Tom Pidcock completely dominated the field on his way to claiming gold


Olympics20 – quick stats – article

Tom Pidcock continued Team GB’s gold medal rush on Monday with a sensational performance in the men’s mountain bike, avoiding a crash by key rival Mathieu van der Poel early on in the race before powering away from the field to win by 20 seconds from Switzerland’s Mathias Flückiger.

Pidcock looked in complete control throughout, at least until he took a Union flag from a member of the crowd as he rounded the final corner and broke down in tears as he crossed the line, holding the flag aloft.

Pidcock made straight for his long-time coach Kurt Bogaerts, who was stationed just behind the barriers beyond the finish line, and collapsed in his arms. It was the first time he looked out of control all day.

Pidcock’s win came only two months after he was hit side-on by a car while out training ahead of the Tour of Switzerland. His Pinarello bike was completely broken in two, while Pidcock broke his collarbone. 

The 21-year-old from Yorkshire returned to training within a week and completely dominated the field on Monday, although it is difficult to know whether the race might have panned out differently had Dutchman van der Poel not crashed spectacularly while negotiating a jump on the first proper lap. 

Tom Pidcock celebrates winning gold medal in the cross country mountain biking

Credit: Jasper Jacobs

Pidcock narrowly avoided that crash and after holding his position in the lead group, launched his decisive attack midway through the gruelling seven-lap race, powering clear of Flückiger. 

“It’s pretty surreal,” he said of his victory. “I was trying to tell myself this week I would become an Olympian and that in itself is a pretty great achievement. 

“But really my goal was to win. I was just telling myself that to keep myself calm. It’s kind of incredible really. It transcends the sport of mountain biking or any sport.”

Pidcock’s gold followed wins on Monday by Adam Peaty in 100m breaststroke and Tom Daley and Matty Lee in men’s synchronised 10m platform and Pidcock said he could feel the energy of fans back home in the UK.

“It’s incredible to have your whole country behind you, the national pride and people getting behind you even if they don’t follow the sport. It’s super nice to be part of that.”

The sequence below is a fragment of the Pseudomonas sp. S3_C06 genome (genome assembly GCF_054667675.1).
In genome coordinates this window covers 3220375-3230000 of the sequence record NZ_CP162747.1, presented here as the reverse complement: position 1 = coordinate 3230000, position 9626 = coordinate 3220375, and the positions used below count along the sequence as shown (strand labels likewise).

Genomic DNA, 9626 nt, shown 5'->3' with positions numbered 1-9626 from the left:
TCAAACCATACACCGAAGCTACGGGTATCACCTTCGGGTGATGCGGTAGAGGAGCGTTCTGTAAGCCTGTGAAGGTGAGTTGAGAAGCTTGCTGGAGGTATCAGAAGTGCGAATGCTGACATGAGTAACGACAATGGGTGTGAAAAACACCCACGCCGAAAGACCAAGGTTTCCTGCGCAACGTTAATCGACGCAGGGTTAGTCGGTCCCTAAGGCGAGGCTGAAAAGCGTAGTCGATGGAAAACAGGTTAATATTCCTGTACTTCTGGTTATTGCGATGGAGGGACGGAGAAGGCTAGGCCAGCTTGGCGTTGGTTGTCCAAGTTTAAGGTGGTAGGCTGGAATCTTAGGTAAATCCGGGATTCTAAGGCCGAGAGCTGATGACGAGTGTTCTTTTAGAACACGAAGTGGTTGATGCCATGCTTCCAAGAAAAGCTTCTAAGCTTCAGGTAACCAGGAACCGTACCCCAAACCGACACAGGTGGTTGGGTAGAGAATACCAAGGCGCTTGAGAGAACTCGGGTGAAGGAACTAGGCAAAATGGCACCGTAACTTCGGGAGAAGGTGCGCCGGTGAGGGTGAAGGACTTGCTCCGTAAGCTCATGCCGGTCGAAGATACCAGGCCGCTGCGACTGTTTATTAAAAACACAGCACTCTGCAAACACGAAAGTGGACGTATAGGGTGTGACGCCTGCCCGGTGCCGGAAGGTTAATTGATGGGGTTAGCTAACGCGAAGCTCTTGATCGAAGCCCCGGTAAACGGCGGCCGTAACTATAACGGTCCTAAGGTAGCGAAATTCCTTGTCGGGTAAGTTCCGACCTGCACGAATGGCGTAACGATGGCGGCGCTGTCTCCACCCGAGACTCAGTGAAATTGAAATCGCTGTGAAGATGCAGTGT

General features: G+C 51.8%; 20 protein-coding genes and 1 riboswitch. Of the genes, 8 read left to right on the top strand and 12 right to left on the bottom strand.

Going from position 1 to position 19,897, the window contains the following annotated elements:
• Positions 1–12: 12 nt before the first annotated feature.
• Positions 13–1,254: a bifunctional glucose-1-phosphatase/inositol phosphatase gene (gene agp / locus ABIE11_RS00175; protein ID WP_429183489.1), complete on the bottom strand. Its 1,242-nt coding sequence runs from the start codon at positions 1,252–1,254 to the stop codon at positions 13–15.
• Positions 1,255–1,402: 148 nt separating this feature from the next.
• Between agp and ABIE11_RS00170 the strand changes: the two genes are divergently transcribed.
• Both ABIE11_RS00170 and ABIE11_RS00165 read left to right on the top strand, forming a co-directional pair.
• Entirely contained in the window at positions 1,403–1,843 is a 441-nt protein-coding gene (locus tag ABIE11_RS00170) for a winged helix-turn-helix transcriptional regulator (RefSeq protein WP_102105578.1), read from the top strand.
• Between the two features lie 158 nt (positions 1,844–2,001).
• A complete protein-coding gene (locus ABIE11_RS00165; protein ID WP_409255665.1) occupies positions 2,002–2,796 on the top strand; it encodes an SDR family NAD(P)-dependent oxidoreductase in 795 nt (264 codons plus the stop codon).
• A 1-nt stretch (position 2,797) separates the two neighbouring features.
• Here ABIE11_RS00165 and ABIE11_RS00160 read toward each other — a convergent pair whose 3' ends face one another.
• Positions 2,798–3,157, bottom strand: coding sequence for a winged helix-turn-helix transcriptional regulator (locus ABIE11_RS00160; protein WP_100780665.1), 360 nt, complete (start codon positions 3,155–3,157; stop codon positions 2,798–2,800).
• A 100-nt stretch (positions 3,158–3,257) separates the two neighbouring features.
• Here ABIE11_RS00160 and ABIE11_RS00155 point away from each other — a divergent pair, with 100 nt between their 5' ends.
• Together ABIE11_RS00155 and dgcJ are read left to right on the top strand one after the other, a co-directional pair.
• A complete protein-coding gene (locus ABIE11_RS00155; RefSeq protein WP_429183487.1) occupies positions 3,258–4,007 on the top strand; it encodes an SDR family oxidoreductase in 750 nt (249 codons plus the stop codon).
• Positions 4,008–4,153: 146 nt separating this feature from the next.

Van der Poel suggested afterwards that there had been a boardwalk on the jump where he crashed when they had trained on the Izu course previously, and Pidcock – who trained in a heat chamber leading up to Tokyo to acclimatise to the hot, sticky conditions – said that might well have been the reason for his rival’s crash, adding that fortunately he knew it was there.

“It’s not nice to see and I hope he’s alright,” he said. “We were training with the boardwalk there and then the boardwalk was not in the race. It looks like he thought it was still there but I don’t know what he was thinking, you would have to ask him. But it’s not nice to see on the first lap in the Olympics.”

Pidcock is generally regarded as one of the brightest young things in world cycling, one of a new breed of talents who can turn their hand to pretty much anything. 

The Leeds-born rider grew up racing cyclocross, which is what he credits for his handling ability. But he has also won junior and U23 world titles on the road and in e-Mountain Bike. 

He reserved special praise in his press conference for the coach into whose arms he collapsed at the finish.

“Kurt has spent so much time with me now after my crash working together and planning every single day to optimise the limited time we had for this race,” he said. “I think it’s as much down to him as my hard work. 

“It all looks pretty nice now but there were so many days of suffering and hard work to get here. These guys understand. The time he’s put into me is incredible. We go hand in hand and it’s as much down to him as it is to me really.”